Re: [secdir] review of draft-ietf-tcpm-tcp-auth-opt-10

Joe Touch <touch@ISI.EDU> Sun, 07 March 2010 19:08 UTC

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Date: Sun, 07 Mar 2010 11:07:01 -0800
From: Joe Touch <touch@ISI.EDU>
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Subject: Re: [secdir] review of draft-ietf-tcpm-tcp-auth-opt-10
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Hi, Radia,

Thanks for your comments. Some clarifications below.

It would be useful to determine how to proceed on these issues.

Joe

Radia Perlman wrote:
> I have reviewed this document as part of the security directorate's
> ongoing effort to review all IETF documents being processed by the
> IESG.  These comments were written primarily for the benefit of the
> security area directors.  Document editors and WG chairs should treat
> these comments just like any other last call comments.
> This protocol is essentially a lightweight special purpose version of
> the Authentication Header (AH) protocol (RFC 4302). It is intended as a
> generalization, improvement, and replacement of the TCP-MD5 protocol
> documented in RFC2385. RFC2385 only proposed using TCP-MD5 for BGP,
> which had certain unique requirements (like keeping a TCP connection up
> through crashes of one or both endpoints). The proposal does not
> explicitly limit the applicability.
>  
> One question that leaps to mind is why there is both this and AH (not to
> mention ESP).
> 
> The primary differences between TCP-AO and AH are:
> 
> TCP-AO can only be used to protect TCP connections (because the
> integrity checksum is included in a TCP extension header).
> 
> TCP-AO only increases the packet length by 16 bytes with default crypto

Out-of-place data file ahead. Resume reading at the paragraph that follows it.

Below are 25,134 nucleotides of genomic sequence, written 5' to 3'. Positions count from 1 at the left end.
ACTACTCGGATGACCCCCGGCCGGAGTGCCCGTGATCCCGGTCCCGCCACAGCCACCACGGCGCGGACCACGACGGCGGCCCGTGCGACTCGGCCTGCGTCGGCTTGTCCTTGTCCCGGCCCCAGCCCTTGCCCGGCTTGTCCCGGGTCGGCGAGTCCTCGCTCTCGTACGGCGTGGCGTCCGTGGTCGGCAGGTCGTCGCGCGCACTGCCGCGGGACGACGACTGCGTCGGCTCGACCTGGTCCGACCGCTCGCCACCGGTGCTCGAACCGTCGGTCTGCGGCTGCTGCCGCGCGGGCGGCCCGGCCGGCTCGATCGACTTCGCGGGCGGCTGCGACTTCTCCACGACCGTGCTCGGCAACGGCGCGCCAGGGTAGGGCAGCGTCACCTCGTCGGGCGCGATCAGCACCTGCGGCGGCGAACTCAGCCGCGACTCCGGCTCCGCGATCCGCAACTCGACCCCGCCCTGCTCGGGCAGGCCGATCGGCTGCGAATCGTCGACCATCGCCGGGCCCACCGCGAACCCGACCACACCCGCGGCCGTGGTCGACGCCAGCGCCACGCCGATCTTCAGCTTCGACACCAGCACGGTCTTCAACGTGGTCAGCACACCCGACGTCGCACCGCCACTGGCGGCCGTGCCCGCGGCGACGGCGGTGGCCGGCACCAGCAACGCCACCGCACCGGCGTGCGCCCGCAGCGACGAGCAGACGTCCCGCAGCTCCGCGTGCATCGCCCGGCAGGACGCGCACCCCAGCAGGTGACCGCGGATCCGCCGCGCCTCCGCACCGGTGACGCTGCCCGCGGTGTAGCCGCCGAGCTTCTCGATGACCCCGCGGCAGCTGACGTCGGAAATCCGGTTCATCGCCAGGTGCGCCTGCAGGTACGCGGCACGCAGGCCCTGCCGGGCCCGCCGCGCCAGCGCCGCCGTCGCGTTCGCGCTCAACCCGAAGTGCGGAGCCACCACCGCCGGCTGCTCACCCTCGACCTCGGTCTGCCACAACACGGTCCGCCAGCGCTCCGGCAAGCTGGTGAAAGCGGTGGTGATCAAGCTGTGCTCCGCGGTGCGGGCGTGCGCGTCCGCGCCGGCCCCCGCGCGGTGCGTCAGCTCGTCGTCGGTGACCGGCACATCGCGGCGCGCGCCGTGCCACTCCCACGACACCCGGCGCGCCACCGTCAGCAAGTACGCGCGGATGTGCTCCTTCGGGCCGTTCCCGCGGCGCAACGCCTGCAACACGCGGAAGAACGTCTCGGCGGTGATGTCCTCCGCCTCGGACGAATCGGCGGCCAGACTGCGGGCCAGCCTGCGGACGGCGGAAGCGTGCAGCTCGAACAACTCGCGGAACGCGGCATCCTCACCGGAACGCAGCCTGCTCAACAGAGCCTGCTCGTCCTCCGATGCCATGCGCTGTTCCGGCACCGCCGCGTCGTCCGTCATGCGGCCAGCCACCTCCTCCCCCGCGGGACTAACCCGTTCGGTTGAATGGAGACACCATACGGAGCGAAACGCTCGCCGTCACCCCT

> (AH adds 24 bytes with default crypto).

The document contains a list of the differences. One other notable
difference is that TCP-AO rekeys on each new TCP connection even when
used with manual master keys, without requiring an in-band or
out-of-band key negotation protocol.

> While both are technically independent of any particular keying
> mechanism, AH was designed to be keyed using IKE (RFC 4306) while TCP-AO
> was designed for manual keying. In particular, TCP-AO includes an
> in-band protocol for signally when a new key is available so that when
> new keys are configured at the two ends of a connection, both ends will
> start using the new key only when it is available at both ends.
> 
> Review of the document:
> 
> Section 4.2 under KeyID (and repeated in section 5.1 under IDs), the
> document says that KeyID values are arbitrary. This is not quite true.
> The same KeyID value cannot be used for two different valid keys. (So an
> implementation must assure that all nodes have deconfigured or expired
> keys with a particular KeyID value before assigning that KeyID value to
> a new key.

The same keyID can be used for different valid (master) keys, so long as
they otherwise do not apply to the same TCP socket pair (connection), as
noted in the following requirement in 5.1:

   >> The IDs of MKTs MUST NOT overlap where their TCP connection
   identifiers overlap.

The primary reason for calling them "arbitrary" is to note that the
values are not monotonically increasing, have no reserved values, and
are otherwise not meaningful.

Would it help to clarify that in the doc?

> Section 4.2 also implies that the KeyID for the same master key used to
> generate different encryption keys for the two different directions of
> TCP can have different KeyIDs in the two different directions. That